This is London: Adults are changing their behavior but kids are born into this," says Tricia Wilber, the Walt Disney Company's chief marketing officer for Europe, the Middle East and Africa, as she explains how so many young consumers are not just embracing the internet, smartphones and video on demand. They have never known anything different.
"Transmedia" is the buzzword that Disney likes to use.
This takes in everything from physical to digital and all points in between - from cinema and cable TV to new fast-growing areas such as online streaming and social media and traditional live experiences such as theme parks and theatre shows.
"Consumers now have access to that brand in any way they want. That creates opportunities for us," says Wilber.
Yet this also makes it more complex for Disney, which owns top children's brands such as Mickey Mouse, Toy Story and Pirates of the Caribbean as well as TV networks ABC and ESPN.
In the transmedia age, no single communications channel is dominant. So Wilber says Disney tries to avoid being wedded to any particular platform. "Our content and story-telling and emotional connections are what make Disney Disney," she says.
Every platform can potentially play a leading role, depending on the particular brand and target audience.
For example, Disney used both traditional media and Facebook to promote the recent Pirates of the Caribbean movie to teenagers. In contrast, Disney Channel on cable TV was crucial for Cars2 to reach younger fans. Clearly digital and social media offer great opportunities to increase engagement - both in terms of depth and over a longer timescale. Disney UK's official Facebook page for Toy Story 3 won half a million followers. But in a sign of the times, a fan from Luton created his own unofficial page, called "Move out of the way, children, I've been waiting 11 years to see Toy Story 3", that got 1.7 million in the space of a week.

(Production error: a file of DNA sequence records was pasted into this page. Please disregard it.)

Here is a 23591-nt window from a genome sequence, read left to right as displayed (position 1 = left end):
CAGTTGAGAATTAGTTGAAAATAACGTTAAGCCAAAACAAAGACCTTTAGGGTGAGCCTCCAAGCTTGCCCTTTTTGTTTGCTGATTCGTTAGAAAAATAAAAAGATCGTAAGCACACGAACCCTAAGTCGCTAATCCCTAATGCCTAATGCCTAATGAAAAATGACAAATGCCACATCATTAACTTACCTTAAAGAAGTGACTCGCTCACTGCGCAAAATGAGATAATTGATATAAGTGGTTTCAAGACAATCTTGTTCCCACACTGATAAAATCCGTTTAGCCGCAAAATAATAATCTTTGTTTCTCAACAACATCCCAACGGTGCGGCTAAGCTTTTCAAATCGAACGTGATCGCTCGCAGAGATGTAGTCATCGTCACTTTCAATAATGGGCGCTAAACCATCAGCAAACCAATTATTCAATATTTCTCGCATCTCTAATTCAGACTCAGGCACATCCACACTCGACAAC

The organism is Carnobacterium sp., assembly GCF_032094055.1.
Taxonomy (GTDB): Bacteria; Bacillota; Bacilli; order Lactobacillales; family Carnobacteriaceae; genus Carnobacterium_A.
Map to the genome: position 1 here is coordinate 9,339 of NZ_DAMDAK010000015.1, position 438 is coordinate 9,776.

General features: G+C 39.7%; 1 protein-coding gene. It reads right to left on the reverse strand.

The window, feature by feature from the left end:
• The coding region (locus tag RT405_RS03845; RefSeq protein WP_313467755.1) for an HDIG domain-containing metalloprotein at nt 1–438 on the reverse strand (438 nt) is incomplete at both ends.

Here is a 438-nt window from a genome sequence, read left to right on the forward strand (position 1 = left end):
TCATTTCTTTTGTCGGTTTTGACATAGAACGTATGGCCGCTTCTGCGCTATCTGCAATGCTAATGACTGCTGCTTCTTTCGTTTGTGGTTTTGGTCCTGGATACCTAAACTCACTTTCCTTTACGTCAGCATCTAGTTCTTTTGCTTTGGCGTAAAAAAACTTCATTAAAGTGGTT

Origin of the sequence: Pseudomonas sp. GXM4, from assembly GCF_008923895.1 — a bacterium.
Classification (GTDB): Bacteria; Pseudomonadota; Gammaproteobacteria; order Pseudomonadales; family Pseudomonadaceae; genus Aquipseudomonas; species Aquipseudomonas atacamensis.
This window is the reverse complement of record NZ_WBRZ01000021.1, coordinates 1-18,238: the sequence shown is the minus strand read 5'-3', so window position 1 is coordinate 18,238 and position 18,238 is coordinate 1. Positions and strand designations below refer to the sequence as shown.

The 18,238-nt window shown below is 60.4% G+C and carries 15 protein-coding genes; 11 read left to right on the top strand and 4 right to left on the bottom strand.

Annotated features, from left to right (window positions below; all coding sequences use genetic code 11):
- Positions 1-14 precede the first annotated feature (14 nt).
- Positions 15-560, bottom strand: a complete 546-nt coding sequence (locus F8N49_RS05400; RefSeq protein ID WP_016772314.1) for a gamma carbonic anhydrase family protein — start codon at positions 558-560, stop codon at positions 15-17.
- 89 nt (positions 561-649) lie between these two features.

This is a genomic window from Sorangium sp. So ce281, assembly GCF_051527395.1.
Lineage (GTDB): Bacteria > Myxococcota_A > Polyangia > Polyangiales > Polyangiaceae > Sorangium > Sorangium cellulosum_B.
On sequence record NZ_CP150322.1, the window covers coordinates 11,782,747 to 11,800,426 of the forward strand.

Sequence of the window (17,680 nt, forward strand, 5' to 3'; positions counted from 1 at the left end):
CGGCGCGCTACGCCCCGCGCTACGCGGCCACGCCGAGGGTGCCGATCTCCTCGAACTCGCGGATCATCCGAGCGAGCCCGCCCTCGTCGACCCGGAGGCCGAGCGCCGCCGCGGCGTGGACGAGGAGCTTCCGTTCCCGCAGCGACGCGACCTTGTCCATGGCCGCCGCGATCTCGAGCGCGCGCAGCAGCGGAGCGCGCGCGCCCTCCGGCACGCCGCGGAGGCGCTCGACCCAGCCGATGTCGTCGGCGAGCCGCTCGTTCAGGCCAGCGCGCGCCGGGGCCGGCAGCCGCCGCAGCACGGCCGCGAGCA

Disney had to think fast and decided to collaborate, giving this fan special content and access - an interesting example of how even the world's biggest media company needs to be nimble and willing to cede a degree of control.
Even younger Disney fans are experimenting with social networking on its games website Club Penguin.
Despite the growth of digital, it is still traditional media such as cinema, cable TV, DVDs and theme parks that generate the vast bulk of Disney's $38 billion (£24 billion) in annual revenues.
Theme parks are particularly important because, as chief executive Robert Iger says, it is "where we make the closest emotional connection with consumers as millions of them experience first-hand the magic of Disney".
At a time when consumers are looking to engage more deeply with brands, the theme park and other live events offer an opportunity for fans truly to immerse themselves - as well as being a powerful beacon for the brand.
Disney has been investing in digital to make its theme parks more relevant (see right). But as even the iPad generation is discovering, digital is not essential when it comes to having fun.
Ultimately, the live experience is when a brand comes alive in the transmedia world.
"This is like being in a computer game," shouts one nine-year-old girl excitedly as she zaps aliens on the Buzz Lightyear Laser Blast ride on a recent visit to Disneyland Paris.
Meanwhile, over at Stitch Live, a group of enthralled children interact with a cartoon character who appears on a digital cinema screen, tells jokes, addresses them personally and even takes their photos in real time.
These attractions demonstrate how Disneyland Paris is embracing digital as it seeks to match consumers' changing expectations.
Yet any visitor is also struck by the fact that most children are just as thrilled by many of the older fixtures - from boat ride It's A Small World, with marionettes in national costume, to the daily parades with life-size characters such as Mickey Mouse.
This is not all about digital. Rather it is the live experience that counts.
The theme park has always been a way for Disney to connect with fans, ever since Disneyland opened in Los Angeles in 1955. Yet arguably "live" has become more important in the internet age because it engages in an emotional, 360-degree way that the virtual world cannot match.
Disneyland Paris reinforces the brand and generates big revenues as families splash out on entry passes, accommodation and merchandising.
Euro Disney, the listed company that runs the park and is half-owned by Disney, has annual sales of over ¤1.2billion. Revenues rose 7% in the past quarter, thanks in part to an increase from the UK. Around one in eight visitors are Britons.
Little wonder that rival children's brands have been looking at theme parks this year - albeit on a smaller scale. Viacom opened Nickelodeon Land in Blackpool and Entertainment One has Peppa Pig World in Hampshire. Disney has no UK theme park but sees live events as important - from West End musical The Lion King to a newly revamped Disney store in Oxford Street, which has a daily opening and closing ceremony and digital touch-screens where shoppers can watch their favourite movie clips.